Don't Eat the Rich

Don't Eat the Rich

The habits of the elite are changing from loud luxury to quiet luxury, luxury goods to luxury beliefs, finance guys to tech bros. Nepo babies used to strive for Harvard’s Z-list, now they dream of dropping out of Stanford. Our alma mater is situated in the epitome of the modern elite: Palo Alto has always been a town of quiet luxury, with its adjacent Loro Piana and Brunello Cucinelli in the Stanford Shopping Mall, TheRealReal store that only sells Birkins on University Avenue, and the seemingly nondescript houses and cars that only millionaires can afford.

Gen-Z loves to “eat the rich”—a phrase rejuvenated by a recent TikTok trend, where people are shamed for being able to afford Spotify premium. Stanford students are no exception, but they forget that the rich are the ones who built their university (estimated cost: $478M in today’s money), pay their financial aid bill, and create their future jobs. The same students who are vocal about such things are the very ones who want to make as much money as possible and obsess over starting salaries. But that’s rich, coming from them, since anyone who has made it to Stanford has already become part of the very class of people they are hating on. 

This anti-elitism isn’t real. When they can benefit from elitism, they embrace it. Look at identity politics: we have made status on college campuses to be activism, not traditional status symbols. Sorority girls post timely Instagram stories on current events they are uninformed about and set their pronouns in their Instagram bios. If you don’t agree with the tyranny of the minority, you have to “check your privilege” and adopt the politically correct beliefs, or join the oppressed. To this minority, it is apparently politically correct to go around and chastise people for not being on financial aid and to show off stealing from the financial aid office (there are many reimbursements that one can get, like the $600 textbook quota that many unfairly claim).

At Stanford, even the rich support this, cannibalizing themselves. Legacy sorority girls Zillow people’s houses to gossip about their parents’ net worth. They judge others for wearing ostentatious designer clothing (someone once told me they were “scared” of a girl because she wore Gucci), all while wearing their own “quiet luxury” designer clothing. They complain about not being able to afford going out to dinner, but they basically live at the package center with all the online shopping orders they have to pick up. They have no shame in counting pennies—there is too much “privilege” in being able to not ask someone to Venmo you $5.82 for a coffee you bought them.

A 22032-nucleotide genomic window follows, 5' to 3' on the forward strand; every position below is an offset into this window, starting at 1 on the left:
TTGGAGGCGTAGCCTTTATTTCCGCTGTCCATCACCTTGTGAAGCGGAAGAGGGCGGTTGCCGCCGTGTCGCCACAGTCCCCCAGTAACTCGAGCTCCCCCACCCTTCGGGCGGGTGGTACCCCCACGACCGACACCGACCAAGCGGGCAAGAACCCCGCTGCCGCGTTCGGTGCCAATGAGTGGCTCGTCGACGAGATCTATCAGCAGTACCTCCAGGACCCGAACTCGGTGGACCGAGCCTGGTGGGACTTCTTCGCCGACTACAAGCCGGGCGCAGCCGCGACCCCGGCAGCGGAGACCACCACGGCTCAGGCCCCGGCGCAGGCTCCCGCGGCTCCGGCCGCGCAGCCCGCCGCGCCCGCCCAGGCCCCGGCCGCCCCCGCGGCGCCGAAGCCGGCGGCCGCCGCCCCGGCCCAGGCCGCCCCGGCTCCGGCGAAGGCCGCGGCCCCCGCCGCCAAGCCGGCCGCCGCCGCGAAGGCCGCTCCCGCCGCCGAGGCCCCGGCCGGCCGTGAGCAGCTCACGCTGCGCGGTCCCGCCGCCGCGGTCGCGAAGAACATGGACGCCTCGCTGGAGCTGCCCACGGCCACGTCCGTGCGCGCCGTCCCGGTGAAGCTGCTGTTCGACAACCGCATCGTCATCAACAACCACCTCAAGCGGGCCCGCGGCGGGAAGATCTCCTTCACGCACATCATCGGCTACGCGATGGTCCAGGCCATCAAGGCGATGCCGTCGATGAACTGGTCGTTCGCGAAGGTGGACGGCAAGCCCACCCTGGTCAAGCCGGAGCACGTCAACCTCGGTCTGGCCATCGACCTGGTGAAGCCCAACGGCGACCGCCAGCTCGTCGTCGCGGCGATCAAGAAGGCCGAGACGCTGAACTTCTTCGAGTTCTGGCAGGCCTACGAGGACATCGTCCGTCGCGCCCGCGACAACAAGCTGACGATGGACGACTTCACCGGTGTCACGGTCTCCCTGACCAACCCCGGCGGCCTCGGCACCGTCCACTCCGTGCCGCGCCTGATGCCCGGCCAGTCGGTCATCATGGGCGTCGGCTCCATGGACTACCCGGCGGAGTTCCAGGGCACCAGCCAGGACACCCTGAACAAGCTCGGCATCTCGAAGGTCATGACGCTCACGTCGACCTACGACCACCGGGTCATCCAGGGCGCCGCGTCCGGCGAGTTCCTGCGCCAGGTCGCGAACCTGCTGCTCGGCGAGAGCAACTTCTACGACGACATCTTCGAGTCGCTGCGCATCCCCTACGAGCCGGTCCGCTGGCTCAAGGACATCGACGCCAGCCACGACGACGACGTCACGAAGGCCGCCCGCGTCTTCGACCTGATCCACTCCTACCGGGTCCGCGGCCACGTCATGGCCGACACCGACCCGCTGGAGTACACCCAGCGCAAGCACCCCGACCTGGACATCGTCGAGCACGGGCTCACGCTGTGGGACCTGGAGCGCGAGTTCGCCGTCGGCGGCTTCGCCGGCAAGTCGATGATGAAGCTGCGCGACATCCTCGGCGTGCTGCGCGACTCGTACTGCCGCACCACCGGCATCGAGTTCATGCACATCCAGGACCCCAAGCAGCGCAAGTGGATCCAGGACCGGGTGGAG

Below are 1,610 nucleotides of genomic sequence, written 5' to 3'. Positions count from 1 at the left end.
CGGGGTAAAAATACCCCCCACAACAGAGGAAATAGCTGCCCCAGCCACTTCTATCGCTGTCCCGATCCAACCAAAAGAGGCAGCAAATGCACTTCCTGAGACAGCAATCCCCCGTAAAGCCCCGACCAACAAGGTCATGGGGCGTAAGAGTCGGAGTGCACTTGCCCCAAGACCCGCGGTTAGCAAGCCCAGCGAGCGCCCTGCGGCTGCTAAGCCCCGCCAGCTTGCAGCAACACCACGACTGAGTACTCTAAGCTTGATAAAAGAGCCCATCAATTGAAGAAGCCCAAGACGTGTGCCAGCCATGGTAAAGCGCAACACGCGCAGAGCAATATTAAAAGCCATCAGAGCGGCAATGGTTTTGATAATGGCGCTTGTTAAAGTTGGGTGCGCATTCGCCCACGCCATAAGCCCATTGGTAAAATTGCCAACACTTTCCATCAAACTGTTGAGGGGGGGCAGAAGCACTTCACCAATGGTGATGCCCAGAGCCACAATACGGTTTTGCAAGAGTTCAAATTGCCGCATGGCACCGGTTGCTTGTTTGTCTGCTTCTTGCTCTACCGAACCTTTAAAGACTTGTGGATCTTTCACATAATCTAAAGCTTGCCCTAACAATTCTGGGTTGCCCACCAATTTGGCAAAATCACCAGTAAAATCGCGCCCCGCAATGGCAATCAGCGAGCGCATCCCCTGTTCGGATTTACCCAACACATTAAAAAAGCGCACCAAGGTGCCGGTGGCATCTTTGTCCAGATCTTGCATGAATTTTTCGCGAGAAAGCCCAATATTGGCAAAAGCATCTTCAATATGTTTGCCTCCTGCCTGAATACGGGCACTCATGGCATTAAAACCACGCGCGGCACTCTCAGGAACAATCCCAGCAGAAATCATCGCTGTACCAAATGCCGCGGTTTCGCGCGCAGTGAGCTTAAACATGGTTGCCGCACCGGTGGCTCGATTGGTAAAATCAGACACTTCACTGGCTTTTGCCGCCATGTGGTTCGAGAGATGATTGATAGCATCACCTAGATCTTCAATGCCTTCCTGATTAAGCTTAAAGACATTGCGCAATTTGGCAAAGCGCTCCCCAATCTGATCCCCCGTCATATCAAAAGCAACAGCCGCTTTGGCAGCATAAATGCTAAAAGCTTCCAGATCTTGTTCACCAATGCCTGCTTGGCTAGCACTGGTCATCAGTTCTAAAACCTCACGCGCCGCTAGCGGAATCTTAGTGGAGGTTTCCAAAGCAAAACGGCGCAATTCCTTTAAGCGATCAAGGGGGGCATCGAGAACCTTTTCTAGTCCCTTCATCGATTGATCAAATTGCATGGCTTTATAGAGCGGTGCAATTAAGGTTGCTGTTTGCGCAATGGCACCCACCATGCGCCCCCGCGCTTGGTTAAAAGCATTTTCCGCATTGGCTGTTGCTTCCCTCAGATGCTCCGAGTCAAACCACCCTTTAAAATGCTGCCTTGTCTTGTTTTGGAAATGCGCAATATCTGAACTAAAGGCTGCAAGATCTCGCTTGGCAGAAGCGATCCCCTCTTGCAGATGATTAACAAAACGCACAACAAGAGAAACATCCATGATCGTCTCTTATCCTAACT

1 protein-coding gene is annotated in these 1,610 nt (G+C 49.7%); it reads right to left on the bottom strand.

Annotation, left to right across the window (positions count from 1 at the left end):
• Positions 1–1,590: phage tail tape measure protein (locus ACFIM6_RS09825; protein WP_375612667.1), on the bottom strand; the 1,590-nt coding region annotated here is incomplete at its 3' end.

Elite institutions are dead. Private societies are in decay. They are being replaced by other exclusive societies that are elected on identity politics. Elitism in the traditional sense used to go hand in hand with wealth, but it no longer does. Colleges used to be places for the wealthy to loaf, now they are somewhat of a meritocracy that elevates everyone. We are overcorrecting this separation, and in the process, elevating a new subset of elite voices. 

What it means to be elite has always shifted with every new group that ascends the social ladder. The separation of elitism and wealth is catalyzed by other factors too: today’s tech billionaires do not embody what society most values. Likeability, attractiveness, and social intelligence used to be more critical than spending time in Wall Street Bets at the right time. More and more, it is easier to dismiss their ascent as flukes, and so we use them as society’s scapegoats. But unlike the activists crying out to raise taxes on billionaires, they’ve at least achieved the American dream. As these activists infiltrate our institutions and actively tear down any semblance of status gated by wealth, they take over and strive to achieve the same position and status in society. Yet they have contributed little to society and therefore rule with fear, not respect.

Stanford students should just accept that we attend an elite institution that transforms its students to become the elite. After attending Stanford, you will never be the underdog. Big corporations will diversity hire from Cal Poly SLO; a Stanford graduate is forever branded as privileged. It doesn’t matter where you came from, it matters that you have now fraternized with the elite, making you one too. As these people tear down classic notions of elitism from within, they have to realize that they have become the elite—and check their privilege.

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